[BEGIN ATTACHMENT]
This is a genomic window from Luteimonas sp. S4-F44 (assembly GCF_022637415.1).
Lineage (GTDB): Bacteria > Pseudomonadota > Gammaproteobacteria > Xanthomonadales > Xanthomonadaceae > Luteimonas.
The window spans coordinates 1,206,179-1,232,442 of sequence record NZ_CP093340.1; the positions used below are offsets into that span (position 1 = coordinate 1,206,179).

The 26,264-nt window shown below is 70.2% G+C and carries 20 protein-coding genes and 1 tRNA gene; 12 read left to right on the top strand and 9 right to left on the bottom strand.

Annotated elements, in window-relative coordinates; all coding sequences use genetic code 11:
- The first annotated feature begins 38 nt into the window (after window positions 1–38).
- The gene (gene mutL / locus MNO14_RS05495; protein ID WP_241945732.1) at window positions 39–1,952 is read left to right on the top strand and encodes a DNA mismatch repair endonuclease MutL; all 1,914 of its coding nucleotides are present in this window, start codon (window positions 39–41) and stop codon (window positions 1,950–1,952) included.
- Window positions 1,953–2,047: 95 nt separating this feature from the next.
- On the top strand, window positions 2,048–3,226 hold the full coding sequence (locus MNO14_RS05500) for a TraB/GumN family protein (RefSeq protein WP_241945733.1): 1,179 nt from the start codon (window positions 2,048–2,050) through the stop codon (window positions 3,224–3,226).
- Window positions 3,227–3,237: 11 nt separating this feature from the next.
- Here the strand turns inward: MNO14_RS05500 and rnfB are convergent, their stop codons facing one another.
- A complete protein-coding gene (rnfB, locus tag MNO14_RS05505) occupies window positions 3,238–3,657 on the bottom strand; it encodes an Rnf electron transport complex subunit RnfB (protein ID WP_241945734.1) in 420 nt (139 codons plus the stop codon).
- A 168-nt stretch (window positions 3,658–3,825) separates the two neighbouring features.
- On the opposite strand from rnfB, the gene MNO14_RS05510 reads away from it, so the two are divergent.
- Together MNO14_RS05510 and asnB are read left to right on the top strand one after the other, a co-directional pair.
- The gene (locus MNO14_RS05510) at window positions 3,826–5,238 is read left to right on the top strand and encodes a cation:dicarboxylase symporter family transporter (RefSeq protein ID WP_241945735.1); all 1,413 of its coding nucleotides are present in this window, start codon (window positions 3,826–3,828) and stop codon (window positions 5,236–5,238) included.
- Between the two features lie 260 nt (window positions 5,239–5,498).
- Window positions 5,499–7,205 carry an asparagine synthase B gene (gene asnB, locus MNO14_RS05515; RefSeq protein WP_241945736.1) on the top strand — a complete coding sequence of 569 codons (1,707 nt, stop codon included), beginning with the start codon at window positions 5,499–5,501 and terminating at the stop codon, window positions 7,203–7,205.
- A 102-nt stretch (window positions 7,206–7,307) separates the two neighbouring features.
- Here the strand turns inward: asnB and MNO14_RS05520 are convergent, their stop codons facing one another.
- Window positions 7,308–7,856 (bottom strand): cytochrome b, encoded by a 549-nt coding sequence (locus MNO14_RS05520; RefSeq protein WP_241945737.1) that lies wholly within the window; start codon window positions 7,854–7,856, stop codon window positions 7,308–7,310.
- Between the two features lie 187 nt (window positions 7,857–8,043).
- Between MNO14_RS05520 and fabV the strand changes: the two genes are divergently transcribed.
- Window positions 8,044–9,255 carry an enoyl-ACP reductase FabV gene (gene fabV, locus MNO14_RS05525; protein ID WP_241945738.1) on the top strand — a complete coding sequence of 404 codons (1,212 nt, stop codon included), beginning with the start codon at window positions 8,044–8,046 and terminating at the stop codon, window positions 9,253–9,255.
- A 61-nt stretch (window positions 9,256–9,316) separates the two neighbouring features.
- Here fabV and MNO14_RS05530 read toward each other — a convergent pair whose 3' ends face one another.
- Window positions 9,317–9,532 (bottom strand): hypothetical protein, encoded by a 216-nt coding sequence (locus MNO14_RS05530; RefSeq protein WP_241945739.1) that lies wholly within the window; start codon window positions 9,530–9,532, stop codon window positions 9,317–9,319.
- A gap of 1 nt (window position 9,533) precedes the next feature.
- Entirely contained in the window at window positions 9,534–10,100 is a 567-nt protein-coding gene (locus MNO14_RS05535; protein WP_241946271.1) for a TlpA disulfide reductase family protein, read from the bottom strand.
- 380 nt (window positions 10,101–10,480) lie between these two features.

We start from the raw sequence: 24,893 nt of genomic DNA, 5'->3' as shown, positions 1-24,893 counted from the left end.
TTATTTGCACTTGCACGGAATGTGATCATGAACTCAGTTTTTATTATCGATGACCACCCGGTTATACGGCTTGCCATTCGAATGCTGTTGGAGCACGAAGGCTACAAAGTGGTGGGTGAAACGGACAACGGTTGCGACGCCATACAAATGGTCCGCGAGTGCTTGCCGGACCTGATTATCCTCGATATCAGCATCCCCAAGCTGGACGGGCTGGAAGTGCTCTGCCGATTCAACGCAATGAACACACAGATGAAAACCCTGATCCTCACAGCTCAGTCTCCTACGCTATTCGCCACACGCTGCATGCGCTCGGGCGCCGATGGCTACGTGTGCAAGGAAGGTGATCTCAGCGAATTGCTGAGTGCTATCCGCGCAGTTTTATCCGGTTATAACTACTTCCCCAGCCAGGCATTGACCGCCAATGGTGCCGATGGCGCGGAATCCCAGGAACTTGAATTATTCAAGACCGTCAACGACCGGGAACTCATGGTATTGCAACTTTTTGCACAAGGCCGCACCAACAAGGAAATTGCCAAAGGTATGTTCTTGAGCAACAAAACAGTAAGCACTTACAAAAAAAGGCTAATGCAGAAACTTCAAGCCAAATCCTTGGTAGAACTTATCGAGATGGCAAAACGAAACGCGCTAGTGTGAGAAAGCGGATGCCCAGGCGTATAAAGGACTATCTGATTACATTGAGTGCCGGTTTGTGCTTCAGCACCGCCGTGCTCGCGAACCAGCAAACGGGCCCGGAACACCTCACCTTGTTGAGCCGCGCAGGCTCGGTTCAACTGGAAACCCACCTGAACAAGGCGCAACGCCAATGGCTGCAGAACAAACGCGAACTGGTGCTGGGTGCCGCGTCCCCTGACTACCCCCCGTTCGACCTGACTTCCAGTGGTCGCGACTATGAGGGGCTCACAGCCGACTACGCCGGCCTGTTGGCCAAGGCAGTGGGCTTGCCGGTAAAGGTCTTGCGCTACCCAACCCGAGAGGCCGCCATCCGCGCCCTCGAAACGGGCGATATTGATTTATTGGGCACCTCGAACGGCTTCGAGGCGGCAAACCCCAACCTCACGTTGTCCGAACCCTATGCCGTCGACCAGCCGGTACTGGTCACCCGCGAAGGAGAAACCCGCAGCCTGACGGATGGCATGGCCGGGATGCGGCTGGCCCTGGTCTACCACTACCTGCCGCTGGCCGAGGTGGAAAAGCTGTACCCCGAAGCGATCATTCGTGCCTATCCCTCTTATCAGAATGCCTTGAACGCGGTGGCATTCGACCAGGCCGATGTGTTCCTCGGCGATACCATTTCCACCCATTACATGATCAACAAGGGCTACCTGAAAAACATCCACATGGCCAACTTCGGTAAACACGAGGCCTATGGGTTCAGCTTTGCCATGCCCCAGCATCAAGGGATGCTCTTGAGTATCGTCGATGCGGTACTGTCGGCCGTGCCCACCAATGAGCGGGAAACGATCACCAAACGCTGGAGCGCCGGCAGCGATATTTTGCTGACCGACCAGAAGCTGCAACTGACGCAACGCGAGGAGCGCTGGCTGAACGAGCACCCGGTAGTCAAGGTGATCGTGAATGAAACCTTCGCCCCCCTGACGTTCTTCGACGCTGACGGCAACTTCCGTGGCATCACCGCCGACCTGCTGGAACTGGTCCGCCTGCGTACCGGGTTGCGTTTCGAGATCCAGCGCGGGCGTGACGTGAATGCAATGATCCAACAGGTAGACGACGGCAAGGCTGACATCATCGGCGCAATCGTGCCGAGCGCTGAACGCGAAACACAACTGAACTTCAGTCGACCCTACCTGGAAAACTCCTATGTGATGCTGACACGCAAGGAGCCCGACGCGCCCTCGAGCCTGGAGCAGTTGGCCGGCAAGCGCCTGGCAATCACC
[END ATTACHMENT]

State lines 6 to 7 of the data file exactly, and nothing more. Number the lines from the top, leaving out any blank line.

- The first annotated feature begins 38 nt into the window (after window positions 1–38).
- The gene (gene mutL / locus MNO14_RS05495; protein ID WP_241945732.1) at window positions 39–1,952 is read left to right on the top strand and encodes a DNA mismatch repair endonuclease MutL; all 1,914 of its coding nucleotides are present in this window, start codon (window positions 39–41) and stop codon (window positions 1,950–1,952) included.